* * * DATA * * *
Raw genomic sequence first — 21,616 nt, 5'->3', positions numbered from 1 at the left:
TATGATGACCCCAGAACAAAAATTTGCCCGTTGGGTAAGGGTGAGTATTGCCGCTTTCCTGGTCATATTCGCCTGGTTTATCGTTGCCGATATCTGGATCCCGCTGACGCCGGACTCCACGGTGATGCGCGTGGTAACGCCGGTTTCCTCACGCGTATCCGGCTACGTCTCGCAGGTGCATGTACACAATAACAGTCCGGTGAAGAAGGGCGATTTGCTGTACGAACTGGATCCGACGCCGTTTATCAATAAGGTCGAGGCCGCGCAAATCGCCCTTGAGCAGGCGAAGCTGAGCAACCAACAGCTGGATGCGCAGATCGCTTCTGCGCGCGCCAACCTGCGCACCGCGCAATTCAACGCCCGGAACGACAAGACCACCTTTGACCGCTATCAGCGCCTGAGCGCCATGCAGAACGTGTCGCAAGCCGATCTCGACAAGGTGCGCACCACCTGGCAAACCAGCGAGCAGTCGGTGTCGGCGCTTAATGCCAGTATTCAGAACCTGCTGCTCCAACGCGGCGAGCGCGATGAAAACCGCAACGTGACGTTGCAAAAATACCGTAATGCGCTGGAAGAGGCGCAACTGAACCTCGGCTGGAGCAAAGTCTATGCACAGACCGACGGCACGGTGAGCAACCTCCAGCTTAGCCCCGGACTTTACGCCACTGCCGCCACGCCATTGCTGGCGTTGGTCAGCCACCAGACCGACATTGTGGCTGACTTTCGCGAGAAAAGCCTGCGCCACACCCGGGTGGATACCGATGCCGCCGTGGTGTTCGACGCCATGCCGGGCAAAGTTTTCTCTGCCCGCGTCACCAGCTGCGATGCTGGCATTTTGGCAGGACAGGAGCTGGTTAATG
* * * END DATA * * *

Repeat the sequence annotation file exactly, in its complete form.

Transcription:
Raw genomic sequence first — 21,616 nt, 5'->3', positions numbered from 1 at the left:
TATGATGACCCCAGAACAAAAATTTGCCCGTTGGGTAAGGGTGAGTATTGCCGCTTTCCTGGTCATATTCGCCTGGTTTATCGTTGCCGATATCTGGATCCCGCTGACGCCGGACTCCACGGTGATGCGCGTGGTAACGCCGGTTTCCTCACGCGTATCCGGCTACGTCTCGCAGGTGCATGTACACAATAACAGTCCGGTGAAGAAGGGCGATTTGCTGTACGAACTGGATCCGACGCCGTTTATCAATAAGGTCGAGGCCGCGCAAATCGCCCTTGAGCAGGCGAAGCTGAGCAACCAACAGCTGGATGCGCAGATCGCTTCTGCGCGCGCCAACCTGCGCACCGCGCAATTCAACGCCCGGAACGACAAGACCACCTTTGACCGCTATCAGCGCCTGAGCGCCATGCAGAACGTGTCGCAAGCCGATCTCGACAAGGTGCGCACCACCTGGCAAACCAGCGAGCAGTCGGTGTCGGCGCTTAATGCCAGTATTCAGAACCTGCTGCTCCAACGCGGCGAGCGCGATGAAAACCGCAACGTGACGTTGCAAAAATACCGTAATGCGCTGGAAGAGGCGCAACTGAACCTCGGCTGGAGCAAAGTCTATGCACAGACCGACGGCACGGTGAGCAACCTCCAGCTTAGCCCCGGACTTTACGCCACTGCCGCCACGCCATTGCTGGCGTTGGTCAGCCACCAGACCGACATTGTGGCTGACTTTCGCGAGAAAAGCCTGCGCCACACCCGGGTGGATACCGATGCCGCCGTGGTGTTCGACGCCATGCCGGGCAAAGTTTTCTCTGCCCGCGTCACCAGCTGCGATGCTGGCATTTTGGCAGGACAGGAGCTGGTTAATG